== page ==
SOFIA (Reuters) – Hackers have stolen the financial data of millions of Bulgarians from the country’s tax agency, the government said on Tuesday, in an attack that one researcher said may have compromised nearly every adult’s personal records.
The attack on the National Revenue Agency (NRA) happened at the end of June and was probably carried out from abroad, officials said. It came to light after a person claiming to be a Russian hacker contacted local media on Monday offering access to the stolen data.
“We have compared 30% of the data that went public and we confirm that it is the information kept by the NRA,” said its spokesman, Rosen Bachvarov.
“We have certain indications that the attack took place outside the territory of Bulgaria. This is all that we can say for the time being.”
Finance Minister Vladislav Goranov said about 3% of the agency’s database was affected, involving millions of records in the nation of seven million. The leaked information was not classified and did not endanger financial stability, he added.
But cyber security researcher Vesselin Bontchev, a professor at the Bulgarian Academy of Sciences, said potential fallout from the hack was huge.
“To the best of my knowledge, this is the first publicly known major data breach in Bulgaria,” he said. “It is safe to say that the personal data of practically the whole Bulgarian adult population has been compromised.”
TAX RETURN VULNERABILITY
Bulgarian newspaper 24 Chasa said one file emailed by the purported hacker had more than 1.1 million identification numbers with income, social security and healthcare figures. Other media reports said the records dated back to 2007.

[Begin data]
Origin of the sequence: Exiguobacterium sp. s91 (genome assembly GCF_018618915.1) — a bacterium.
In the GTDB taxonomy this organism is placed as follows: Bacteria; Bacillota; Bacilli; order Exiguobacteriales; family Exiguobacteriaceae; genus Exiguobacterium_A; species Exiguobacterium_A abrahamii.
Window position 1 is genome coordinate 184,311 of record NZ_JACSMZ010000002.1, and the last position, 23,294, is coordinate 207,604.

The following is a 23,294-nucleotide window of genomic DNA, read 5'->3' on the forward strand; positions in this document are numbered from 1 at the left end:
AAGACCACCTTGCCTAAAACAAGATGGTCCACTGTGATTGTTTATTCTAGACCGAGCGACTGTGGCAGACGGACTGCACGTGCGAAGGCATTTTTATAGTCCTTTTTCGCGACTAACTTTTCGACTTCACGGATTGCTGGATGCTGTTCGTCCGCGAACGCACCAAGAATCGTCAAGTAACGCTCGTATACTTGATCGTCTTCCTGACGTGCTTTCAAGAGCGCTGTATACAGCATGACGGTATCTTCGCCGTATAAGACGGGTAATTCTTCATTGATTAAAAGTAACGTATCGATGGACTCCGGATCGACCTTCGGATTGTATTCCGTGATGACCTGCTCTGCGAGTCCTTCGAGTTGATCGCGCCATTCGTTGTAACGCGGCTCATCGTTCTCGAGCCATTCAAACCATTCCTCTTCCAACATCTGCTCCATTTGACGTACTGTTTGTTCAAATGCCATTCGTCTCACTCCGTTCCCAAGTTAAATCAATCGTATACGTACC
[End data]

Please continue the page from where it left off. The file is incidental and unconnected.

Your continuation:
“Maybe this is the first case in Bulgaria which is successful and a lot of personal data has been stolen,” Interior Minister Mladen Marinov told local broadcaster bTV.
Officials said it was possible the hackers had gained access to one of the NRA’s more than 60 databases by exploiting a weakness in its system for filing tax returns from abroad.
The prime minister had convened the national security council, Marinov said. On top of a local investigation, Bulgaria planned to seek help from the EU cybersecurity agency to audit its most sensitive systems.
In emails sent to Bulgarian media from a Russian email address and seen by Reuters, a person claimed to be the hacker and a Russian citizen with a Bulgarian wife.
There was no immediate comment from authorities in Moscow.
The email author said hackers had compromised more than 100 databases hosted on finance ministry servers and were offering some of them to journalists to investigate.
“Some of the compromised databases are from key Bulgarian administrations and contain critically confidential information,” the email said. “More than 5 million Bulgarian and foreign citizens as well as companies are affected.”
Additional reporting and writing by Jack Stubbs; Editing by Andrew Cawthorne and John Stonestreet